Alexandria, Va., Mar 13, 2013 / 02:03 am (CNA).- On her 90th birthday, noted philosopher and Catholic theologian Alice von Hildebrand has been lauded for both her teachings and example of “authentic womanhood.”
“Alice von Hildebrand has written eloquently on the beauty of femininity,” John Henry Crosby, director of the Dietrich von Hildebrand Legacy Project, told CNA March 12.
“Yet what makes her such a compelling proponent is that she embodies in her own person the grace, depth, receptivity – and, indeed, the genius – of authentic womanhood.”
March 11 marked von Hildebrand's 90th birthday. She is regarded as a pillar of courage, knowledge, and wit, and is well known in the Catholic world and beyond.
von Hildebrand is a philosopher and theologian and spent 37 years as a professor of philosophy at Hunter College in New York City. Hunter College is a private, secular institution, yet Alice was able to spend many years there influencing the thought of students.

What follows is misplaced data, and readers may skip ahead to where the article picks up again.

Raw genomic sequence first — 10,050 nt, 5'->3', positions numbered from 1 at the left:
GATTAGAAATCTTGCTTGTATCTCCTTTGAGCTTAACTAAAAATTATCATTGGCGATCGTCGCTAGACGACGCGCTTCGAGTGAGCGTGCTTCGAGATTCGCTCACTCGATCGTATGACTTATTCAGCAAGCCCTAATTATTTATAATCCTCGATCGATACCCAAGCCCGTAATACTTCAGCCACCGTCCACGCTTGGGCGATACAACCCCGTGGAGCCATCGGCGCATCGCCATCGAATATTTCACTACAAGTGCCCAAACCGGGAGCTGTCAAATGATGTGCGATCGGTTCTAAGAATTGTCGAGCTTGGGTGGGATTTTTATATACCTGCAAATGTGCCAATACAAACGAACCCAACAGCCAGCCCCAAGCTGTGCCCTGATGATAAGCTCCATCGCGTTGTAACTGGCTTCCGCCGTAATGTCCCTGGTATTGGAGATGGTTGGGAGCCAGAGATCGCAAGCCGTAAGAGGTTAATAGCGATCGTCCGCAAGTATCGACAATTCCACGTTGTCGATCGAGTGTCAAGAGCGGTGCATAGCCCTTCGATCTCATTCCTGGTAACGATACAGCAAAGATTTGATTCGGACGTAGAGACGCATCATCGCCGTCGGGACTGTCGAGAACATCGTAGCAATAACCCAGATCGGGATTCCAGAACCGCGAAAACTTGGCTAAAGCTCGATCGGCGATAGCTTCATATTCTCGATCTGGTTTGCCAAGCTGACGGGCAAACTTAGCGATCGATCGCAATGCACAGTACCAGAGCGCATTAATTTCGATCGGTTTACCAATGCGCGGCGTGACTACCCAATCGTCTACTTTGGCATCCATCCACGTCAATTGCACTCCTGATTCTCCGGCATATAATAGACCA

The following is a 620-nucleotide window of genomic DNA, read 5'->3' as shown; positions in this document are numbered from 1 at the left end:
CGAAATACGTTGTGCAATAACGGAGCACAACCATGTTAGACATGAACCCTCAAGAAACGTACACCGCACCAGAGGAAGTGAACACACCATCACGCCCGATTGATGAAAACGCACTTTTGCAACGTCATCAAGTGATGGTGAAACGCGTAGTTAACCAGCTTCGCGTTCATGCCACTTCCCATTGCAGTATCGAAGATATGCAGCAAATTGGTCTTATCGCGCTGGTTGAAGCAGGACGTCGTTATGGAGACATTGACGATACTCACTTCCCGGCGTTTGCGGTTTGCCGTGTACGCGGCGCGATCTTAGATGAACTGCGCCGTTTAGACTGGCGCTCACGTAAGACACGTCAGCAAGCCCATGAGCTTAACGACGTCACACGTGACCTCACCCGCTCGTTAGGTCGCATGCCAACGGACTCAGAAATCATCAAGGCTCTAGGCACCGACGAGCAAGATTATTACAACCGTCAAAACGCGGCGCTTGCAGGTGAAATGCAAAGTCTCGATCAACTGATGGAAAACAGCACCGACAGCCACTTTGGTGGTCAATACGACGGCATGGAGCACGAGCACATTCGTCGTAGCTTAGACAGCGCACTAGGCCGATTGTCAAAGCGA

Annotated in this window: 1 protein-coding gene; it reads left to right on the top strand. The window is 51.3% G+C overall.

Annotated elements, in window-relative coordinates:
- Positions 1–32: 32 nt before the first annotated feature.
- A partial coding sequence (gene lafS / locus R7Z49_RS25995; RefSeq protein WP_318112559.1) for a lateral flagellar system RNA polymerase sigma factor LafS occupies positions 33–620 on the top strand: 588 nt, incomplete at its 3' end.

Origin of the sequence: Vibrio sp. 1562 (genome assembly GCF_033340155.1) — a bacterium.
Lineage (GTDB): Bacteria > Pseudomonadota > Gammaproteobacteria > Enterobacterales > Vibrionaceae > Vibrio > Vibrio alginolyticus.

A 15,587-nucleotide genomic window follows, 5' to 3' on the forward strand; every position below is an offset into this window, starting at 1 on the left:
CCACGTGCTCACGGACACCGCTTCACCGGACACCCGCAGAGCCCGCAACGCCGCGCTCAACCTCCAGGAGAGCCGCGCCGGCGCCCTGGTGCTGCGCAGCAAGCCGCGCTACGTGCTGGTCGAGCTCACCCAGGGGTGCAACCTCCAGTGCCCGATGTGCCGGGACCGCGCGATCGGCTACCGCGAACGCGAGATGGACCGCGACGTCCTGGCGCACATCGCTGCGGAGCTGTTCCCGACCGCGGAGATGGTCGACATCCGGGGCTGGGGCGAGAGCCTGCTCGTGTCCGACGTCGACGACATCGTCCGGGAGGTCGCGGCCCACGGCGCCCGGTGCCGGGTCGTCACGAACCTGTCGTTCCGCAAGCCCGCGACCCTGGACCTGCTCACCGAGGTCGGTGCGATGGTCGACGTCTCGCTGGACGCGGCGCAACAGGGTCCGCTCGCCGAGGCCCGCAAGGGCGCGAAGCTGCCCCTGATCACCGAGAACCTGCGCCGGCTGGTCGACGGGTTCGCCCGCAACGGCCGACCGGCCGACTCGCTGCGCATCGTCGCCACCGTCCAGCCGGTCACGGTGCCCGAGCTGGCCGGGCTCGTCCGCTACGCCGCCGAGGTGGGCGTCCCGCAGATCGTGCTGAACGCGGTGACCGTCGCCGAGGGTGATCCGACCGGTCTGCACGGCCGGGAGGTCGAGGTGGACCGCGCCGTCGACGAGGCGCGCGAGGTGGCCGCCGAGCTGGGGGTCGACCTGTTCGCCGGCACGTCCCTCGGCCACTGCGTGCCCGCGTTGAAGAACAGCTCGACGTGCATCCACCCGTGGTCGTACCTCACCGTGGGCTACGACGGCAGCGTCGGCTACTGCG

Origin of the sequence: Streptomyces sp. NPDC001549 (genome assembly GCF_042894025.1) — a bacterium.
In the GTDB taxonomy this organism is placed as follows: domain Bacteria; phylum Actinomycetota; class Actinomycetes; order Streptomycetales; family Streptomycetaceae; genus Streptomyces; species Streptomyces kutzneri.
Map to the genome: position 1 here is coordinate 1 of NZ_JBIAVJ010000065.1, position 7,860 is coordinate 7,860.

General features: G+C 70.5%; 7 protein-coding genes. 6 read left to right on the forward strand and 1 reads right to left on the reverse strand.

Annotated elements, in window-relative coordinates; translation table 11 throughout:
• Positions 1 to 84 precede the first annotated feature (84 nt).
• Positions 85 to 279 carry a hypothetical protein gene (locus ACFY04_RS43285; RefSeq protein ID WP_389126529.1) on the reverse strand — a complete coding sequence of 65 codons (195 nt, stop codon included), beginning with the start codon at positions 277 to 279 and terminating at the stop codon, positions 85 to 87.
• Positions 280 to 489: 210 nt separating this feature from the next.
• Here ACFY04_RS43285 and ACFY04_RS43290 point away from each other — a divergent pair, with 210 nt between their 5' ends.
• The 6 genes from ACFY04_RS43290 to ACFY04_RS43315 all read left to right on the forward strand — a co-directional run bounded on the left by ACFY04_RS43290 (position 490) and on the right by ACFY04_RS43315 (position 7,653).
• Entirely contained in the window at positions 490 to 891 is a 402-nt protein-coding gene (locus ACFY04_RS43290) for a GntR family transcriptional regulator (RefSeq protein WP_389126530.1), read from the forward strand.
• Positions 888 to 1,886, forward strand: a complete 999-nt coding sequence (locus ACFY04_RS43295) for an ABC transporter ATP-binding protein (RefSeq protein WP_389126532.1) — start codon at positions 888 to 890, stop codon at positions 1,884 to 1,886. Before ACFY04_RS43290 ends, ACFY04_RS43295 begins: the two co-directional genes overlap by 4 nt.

“Nowadays, Alice von Hildebrand writes for a worldwide audience of devoted fans. Yet we cannot forget that her gifts were honed in the crucible of tremendous opposition she endured during her thirty-seven years as professor of philosophy in a secular university,” Crosby said.
“Her witness needs to be emulated, for she did not rail against her situation; rather, she became an extraordinary teacher who won over thousands of students by persuasion, intelligence, and wit.”
Crosby noted that von Hildebrand “has devoted her life to promoting the thought of her late husband, the great Catholic philosopher Dietrich von Hildebrand. She has no equal in her ability to distill his profound insights into practical wisdom.”
Alice herself is the author of “Greek Culture,” “Introduction to a Philosophy of Religion,” “By Love Refined: Letters to a Young Bride,” and “The Privilege of Being a Woman,” among other works.
She is also a guest columnist at Catholic News Agency.
The occasion of her 90th birthday is being celebrated with a year-long exploration of her “rich life and innumerable contributions” by the Dietrich von Hildebrand Legacy Project.
“Great and inspiring lives need to be celebrated – to honor those who have lived them, to be sure, but perhaps even more so to awaken us all to the beauty of giving ourselves totally and generously to our particular vocations,” Crosby wrote in an announcement of the initiative.